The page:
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14 minutes ago, BirdDog said:

Yeah these guys joined a right base (well not even base really)  when the circuit is definitely left, and not a radio call between them.  Both - GA aircraft. 

 

On other occasions there’s a guy that flies straight down the runway at circuit height and then gets off the end and pulls nose up and almost hammer head turns to come back and land.  Again - GA.  

 

its surprised me as I’ve never seen stuff like this before at other ADs.  

 

And I’m certainly not wanting to be a trouble maker, and stir the pot - was just curious.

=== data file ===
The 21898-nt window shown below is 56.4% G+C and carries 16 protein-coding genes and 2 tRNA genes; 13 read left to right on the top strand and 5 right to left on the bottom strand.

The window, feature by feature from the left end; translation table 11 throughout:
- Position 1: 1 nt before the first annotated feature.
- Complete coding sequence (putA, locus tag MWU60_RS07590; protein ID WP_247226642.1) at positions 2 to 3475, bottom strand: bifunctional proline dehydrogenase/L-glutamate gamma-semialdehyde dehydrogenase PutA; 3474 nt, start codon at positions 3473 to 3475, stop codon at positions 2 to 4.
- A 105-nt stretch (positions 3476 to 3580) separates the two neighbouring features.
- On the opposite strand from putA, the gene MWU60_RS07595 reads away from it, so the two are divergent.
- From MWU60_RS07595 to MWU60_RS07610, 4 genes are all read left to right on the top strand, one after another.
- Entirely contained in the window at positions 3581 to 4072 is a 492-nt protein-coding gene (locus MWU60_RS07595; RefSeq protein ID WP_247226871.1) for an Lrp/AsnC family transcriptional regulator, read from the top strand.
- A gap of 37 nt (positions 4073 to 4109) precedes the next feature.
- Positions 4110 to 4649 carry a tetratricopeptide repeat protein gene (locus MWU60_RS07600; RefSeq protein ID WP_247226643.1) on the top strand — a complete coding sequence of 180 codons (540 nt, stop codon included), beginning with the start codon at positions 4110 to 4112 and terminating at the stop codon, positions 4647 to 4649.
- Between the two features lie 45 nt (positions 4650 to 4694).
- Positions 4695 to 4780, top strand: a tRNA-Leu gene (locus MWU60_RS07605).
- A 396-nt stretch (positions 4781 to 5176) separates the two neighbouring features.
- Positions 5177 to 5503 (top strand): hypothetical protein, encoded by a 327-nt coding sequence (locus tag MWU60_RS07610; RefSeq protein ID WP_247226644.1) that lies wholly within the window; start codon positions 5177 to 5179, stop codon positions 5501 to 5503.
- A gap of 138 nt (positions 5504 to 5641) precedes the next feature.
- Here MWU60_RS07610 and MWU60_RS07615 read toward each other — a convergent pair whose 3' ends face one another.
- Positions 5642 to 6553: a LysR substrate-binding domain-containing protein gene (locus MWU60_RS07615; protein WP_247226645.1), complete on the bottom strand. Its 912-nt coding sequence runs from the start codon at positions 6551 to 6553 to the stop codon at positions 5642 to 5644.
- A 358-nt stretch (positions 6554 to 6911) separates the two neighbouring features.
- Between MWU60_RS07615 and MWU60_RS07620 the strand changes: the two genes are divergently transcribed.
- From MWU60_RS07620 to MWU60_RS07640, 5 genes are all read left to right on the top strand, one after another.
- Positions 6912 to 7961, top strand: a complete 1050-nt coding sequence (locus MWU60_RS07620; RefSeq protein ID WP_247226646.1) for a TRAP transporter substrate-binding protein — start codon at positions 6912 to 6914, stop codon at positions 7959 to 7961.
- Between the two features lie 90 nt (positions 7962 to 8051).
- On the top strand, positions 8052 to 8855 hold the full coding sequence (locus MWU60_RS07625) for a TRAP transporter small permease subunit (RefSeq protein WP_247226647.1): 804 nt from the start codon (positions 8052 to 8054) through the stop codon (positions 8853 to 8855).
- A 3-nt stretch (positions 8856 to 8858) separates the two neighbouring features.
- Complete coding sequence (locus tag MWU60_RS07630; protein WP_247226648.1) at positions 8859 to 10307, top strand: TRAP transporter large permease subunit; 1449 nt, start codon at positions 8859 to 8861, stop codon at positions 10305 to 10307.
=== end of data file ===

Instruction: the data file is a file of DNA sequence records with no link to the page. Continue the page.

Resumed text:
What airfield? I’d like to avoid it like the plague!

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IF we don't have rules, and stick to them, it's only a matter of time before someone pays (dearly) Forget VH and RAAus. If any person observes anything of a dangerous nature relating to aircraft movements, THEY are required by law to report it to the authorities. There's NO "if you feel like it" about it. Landing against the other traffic  is dangerous, inconsiderate and may well be illegal certainly IF you create a dangerous situation by so doing. You must operate your plane in the most safe manner possible and that's how it will be regarded at law if it ends up in court. Nev

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I don't like that idea of descending from 1500 to circuit height on downwind. I think the correct way is to overfly and descend to circuit height on the dead side, join downwind at 45 degrees. That way you will not descend onto someone else.